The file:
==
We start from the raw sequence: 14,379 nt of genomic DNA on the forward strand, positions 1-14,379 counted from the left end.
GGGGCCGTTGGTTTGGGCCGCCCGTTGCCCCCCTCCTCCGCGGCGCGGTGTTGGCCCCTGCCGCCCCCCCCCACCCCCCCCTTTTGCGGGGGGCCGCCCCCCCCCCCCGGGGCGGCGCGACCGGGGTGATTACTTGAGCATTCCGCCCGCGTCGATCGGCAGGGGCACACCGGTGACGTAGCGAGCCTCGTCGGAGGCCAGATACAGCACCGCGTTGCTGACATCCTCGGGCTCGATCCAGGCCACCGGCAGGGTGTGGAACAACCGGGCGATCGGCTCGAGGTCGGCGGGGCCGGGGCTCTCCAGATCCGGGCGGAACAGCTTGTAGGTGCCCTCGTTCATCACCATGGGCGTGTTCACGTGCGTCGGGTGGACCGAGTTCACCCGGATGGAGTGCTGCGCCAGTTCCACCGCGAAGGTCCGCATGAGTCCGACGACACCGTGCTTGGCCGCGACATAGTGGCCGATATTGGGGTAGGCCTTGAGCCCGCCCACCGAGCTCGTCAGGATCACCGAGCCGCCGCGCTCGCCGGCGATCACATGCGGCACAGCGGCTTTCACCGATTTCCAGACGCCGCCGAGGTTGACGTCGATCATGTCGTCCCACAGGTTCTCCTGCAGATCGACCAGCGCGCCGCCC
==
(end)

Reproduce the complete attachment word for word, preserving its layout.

We start from the raw sequence: 14,379 nt of genomic DNA on the forward strand, positions 1-14,379 counted from the left end.
GGGGCCGTTGGTTTGGGCCGCCCGTTGCCCCCCTCCTCCGCGGCGCGGTGTTGGCCCCTGCCGCCCCCCCCCACCCCCCCCTTTTGCGGGGGGCCGCCCCCCCCCCCCGGGGCGGCGCGACCGGGGTGATTACTTGAGCATTCCGCCCGCGTCGATCGGCAGGGGCACACCGGTGACGTAGCGAGCCTCGTCGGAGGCCAGATACAGCACCGCGTTGCTGACATCCTCGGGCTCGATCCAGGCCACCGGCAGGGTGTGGAACAACCGGGCGATCGGCTCGAGGTCGGCGGGGCCGGGGCTCTCCAGATCCGGGCGGAACAGCTTGTAGGTGCCCTCGTTCATCACCATGGGCGTGTTCACGTGCGTCGGGTGGACCGAGTTCACCCGGATGGAGTGCTGCGCCAGTTCCACCGCGAAGGTCCGCATGAGTCCGACGACACCGTGCTTGGCCGCGACATAGTGGCCGATATTGGGGTAGGCCTTGAGCCCGCCCACCGAGCTCGTCAGGATCACCGAGCCGCCGCGCTCGCCGGCGATCACATGCGGCACAGCGGCTTTCACCGATTTCCAGACGCCGCCGAGGTTGACGTCGATCATGTCGTCCCACAGGTTCTCCTGCAGATCGACCAGCGCGCCGCCC